One of the first electric vibrators appeared in the 1880s. Designed by a British doctor and powered by an internal battery, the cylindrical machine was made to vibrate with an oscillating motor and came with several attachments to adjust for size preferences. Variations on this basic design flourished, and by the early 1900s vibrators were advertised as household  appliances in a wide range of women’s magazines, from McClure’s to Modern Women. The Sears, Roebuck & Co. sold them in their catalog as “Aids That Every Woman Appreciates.”

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The first drone strike in the War on Terror was in over a century later, in February 2002. The victims were three men who’d been gathering scrap metal in the hillside to sell off at market. CIA surveillance had footage had determined one man

Correction: An earlier version of this essay incorrectly named the man as Zhawar Kili. Zhawar Kili is the name of the Mujahideen camp formerly located in the target area, the tall man’s name was  Daraz Khan. We apologize for the error.
 was being treated with “reverence” by the other two. He was also tall, like Osama bin Laden. After killing these three men, a Pentagon spokesperson admitted the government did not know who the dead men were, but that there were “no initial indications that these were innocent locals.”Killing is only moral as a response to a deadly threat. You should only respond with force equivalent to the amount of force you are being threatened with. In individual encounters, this concept is straightforward: if someone aims a gun at you, you can be reasonably assured they intend to shoot it at you. In a war against the feeling of terror, deadly force is rationalized not because of a direct threat but a predicted one the target will make at a later time. Drones become the ideal weapon because they offer the chance to kill without facing the reciprocal attack, their existence is itself a kind of victory, nullifying the feeling and making war a procedural formality.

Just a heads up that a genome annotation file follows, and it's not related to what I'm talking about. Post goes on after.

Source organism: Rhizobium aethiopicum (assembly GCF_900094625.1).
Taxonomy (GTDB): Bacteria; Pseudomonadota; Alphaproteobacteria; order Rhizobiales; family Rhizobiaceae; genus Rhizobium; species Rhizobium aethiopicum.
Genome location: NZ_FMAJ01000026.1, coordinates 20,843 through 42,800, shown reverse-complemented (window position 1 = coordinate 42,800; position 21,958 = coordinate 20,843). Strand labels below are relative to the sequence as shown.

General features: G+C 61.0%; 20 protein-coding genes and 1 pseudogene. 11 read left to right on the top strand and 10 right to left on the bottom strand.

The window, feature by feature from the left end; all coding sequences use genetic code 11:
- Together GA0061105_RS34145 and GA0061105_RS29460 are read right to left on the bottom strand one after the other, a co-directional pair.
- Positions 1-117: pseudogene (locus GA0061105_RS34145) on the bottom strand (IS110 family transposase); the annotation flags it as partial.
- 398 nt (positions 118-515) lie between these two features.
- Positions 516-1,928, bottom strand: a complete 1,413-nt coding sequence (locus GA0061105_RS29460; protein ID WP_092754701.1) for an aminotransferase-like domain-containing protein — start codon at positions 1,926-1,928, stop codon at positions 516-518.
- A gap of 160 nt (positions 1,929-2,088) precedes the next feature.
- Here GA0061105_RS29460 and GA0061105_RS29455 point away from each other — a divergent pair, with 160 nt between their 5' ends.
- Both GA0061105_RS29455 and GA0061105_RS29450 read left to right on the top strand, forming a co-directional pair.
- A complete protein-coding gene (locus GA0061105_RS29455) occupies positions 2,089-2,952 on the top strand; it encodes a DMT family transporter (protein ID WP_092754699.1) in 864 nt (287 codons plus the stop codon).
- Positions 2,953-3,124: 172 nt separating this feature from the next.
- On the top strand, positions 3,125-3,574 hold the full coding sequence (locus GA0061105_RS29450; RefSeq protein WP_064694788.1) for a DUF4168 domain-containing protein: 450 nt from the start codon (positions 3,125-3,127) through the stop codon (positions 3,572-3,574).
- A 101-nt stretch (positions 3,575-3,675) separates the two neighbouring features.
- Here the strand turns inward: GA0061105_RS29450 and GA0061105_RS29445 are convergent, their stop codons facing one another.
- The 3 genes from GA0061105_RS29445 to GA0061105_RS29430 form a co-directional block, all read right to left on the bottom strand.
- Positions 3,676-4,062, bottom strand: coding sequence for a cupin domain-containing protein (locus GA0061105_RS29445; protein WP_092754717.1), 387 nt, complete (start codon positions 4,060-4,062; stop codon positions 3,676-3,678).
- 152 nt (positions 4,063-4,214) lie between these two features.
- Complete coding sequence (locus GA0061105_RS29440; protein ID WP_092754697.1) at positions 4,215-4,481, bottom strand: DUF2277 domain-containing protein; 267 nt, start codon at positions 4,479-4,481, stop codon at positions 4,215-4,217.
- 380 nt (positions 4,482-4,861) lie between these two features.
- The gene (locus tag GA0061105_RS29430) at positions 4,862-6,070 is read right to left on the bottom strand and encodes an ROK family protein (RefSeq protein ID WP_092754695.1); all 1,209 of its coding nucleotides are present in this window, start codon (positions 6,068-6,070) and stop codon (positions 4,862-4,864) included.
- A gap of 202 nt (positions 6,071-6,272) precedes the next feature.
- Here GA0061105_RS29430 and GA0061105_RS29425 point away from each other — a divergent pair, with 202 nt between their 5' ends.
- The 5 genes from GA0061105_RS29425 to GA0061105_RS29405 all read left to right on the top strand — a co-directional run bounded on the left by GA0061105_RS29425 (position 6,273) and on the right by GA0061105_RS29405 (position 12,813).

Similarly, the spread of the vibrator was largely to the benefit of the male diagnosticians who were relegating their sexual and

DoD Press Briefing, Feb. 12, 2002:
Q: It seems the things that you are announcing, for instance, the attack at Zhawar Kili and the attack north of Kandahar, later to turn out to be mistakes. Are you worried that this is turning into some kind of public relations disaster where the headlines in the newspapers, the preponderance of them, are on mistakes rather than accomplishments?
Rumsfeld: Well, I mean, the first thing one has to say is that any time there is a suggestion that U.S. forces have, as you characterized it, made a mistake, it is something that we take very seriously as a country, and certainly the armed forces and the Pentagon do. When that occurs, we ask the appropriate people to undertake an investigation and to look into the charges or the allegations that have been made. We do that because we care that things be done as well as it’s humanly possible to do them.